The “Tiny Titan” parallel computer has become interactive display at the American Museum of Science and Energy at Oak Ridge. Constructed last year at ORNL, Tiny Titan is a nine-node scale-model of Titan designed to make it easier for students to understand how a supercomputer works.
“Early in February, Barcelona Supercomputing Center (BSC) successfully deployed the Mont-Blanc prototype. After three years of intensive research effort, the team installed a two-rack prototype which is now available to the Mont-Blanc consortium partners. This has been a formidable challenge as this is the first time that a large HPC system based on mobile embedded technology has been deployed and made fully operational to a scientific community composed of scientists of six of the most important research centers in Europe.”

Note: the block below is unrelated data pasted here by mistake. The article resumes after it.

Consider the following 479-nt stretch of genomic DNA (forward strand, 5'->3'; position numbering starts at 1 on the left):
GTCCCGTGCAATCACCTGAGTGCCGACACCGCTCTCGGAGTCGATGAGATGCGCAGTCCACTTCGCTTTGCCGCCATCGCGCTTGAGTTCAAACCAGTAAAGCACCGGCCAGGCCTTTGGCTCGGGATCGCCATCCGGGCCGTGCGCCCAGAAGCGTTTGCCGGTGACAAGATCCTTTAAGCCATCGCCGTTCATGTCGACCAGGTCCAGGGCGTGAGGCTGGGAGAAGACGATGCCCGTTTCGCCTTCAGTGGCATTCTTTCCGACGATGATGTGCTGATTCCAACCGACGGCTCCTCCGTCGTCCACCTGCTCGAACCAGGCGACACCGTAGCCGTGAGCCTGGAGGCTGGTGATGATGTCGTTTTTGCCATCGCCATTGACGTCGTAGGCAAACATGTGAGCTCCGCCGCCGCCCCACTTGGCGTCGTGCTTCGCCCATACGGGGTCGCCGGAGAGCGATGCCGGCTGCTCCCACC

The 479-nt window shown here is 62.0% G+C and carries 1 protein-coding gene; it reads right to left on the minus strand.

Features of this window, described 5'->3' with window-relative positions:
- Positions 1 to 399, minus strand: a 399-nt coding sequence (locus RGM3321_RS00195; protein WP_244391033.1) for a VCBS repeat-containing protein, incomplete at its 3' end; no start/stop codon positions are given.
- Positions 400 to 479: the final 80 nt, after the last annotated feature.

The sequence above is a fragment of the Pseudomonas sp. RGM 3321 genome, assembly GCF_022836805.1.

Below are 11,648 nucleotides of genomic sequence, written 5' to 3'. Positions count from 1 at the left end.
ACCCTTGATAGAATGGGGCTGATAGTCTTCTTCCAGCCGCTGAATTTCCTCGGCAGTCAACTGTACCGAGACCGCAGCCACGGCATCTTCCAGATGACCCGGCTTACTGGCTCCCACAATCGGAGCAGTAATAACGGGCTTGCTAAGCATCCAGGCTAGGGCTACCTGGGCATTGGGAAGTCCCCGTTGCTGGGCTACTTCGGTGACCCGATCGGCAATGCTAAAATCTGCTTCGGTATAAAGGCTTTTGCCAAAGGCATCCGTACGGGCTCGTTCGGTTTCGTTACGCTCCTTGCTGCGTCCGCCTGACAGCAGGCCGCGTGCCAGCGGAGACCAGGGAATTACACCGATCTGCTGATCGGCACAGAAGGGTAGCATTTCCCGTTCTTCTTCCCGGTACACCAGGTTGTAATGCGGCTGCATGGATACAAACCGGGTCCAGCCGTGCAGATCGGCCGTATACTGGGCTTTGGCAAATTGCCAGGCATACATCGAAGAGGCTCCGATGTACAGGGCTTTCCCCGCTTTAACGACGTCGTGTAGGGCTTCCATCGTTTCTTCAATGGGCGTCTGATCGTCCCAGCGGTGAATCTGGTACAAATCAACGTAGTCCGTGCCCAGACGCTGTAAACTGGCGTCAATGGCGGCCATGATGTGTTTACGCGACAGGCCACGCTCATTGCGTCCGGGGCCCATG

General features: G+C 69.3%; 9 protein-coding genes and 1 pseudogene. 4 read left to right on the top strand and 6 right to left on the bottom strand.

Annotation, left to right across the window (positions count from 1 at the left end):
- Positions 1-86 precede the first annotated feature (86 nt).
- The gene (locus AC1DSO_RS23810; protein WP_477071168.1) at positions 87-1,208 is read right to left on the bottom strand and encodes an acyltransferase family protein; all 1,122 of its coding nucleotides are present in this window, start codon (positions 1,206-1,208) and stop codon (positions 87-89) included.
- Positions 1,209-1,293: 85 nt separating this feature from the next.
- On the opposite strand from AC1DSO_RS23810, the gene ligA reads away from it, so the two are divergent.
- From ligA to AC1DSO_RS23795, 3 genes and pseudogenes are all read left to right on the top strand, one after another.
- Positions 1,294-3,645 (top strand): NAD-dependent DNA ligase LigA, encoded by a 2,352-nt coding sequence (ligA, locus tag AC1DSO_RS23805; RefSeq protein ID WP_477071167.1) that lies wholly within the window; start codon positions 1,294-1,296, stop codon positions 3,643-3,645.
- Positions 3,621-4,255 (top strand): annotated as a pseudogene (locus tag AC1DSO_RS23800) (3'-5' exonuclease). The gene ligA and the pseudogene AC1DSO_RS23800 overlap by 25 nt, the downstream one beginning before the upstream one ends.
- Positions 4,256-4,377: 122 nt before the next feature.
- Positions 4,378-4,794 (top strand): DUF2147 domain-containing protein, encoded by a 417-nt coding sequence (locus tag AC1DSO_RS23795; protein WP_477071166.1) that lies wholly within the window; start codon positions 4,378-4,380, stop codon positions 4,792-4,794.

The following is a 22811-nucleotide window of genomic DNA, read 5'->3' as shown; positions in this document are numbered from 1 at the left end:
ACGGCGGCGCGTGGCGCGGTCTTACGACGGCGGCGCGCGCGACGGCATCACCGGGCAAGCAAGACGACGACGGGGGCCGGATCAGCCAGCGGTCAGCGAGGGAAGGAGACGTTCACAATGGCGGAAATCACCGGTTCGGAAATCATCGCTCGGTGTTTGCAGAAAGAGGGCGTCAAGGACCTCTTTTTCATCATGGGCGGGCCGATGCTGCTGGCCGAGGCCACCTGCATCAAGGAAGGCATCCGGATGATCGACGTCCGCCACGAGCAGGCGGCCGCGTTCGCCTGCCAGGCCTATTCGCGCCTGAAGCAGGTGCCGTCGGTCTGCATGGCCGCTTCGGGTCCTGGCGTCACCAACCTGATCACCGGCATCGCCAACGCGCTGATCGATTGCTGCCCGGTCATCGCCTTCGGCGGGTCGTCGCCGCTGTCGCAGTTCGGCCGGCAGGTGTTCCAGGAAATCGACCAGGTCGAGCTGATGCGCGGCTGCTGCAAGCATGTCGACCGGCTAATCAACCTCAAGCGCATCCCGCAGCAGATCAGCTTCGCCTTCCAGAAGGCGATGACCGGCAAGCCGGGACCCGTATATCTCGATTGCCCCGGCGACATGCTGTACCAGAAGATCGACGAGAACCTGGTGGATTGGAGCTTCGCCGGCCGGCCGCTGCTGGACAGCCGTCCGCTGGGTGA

With the growth of big data, cloud and high performance computing, demands on data centers around the world are expanding every year. Unfortunately, these demands are coming up against significant opposition in the form of operating constraints, capital constraints, and sustainability goals. In this article, we look at 8 of these constraints and how direct-to-chip liquid cooling is solving them.
PNNL researchers are using supercomputers to take on two of the main challenges of exascale: energy efficiency and resiliency. Their simulations show that dynamic voltage scaling, also known as undervolting, can reduce power consumption and leverage existing mainstream resilience techniques at scale for improving system failure rates.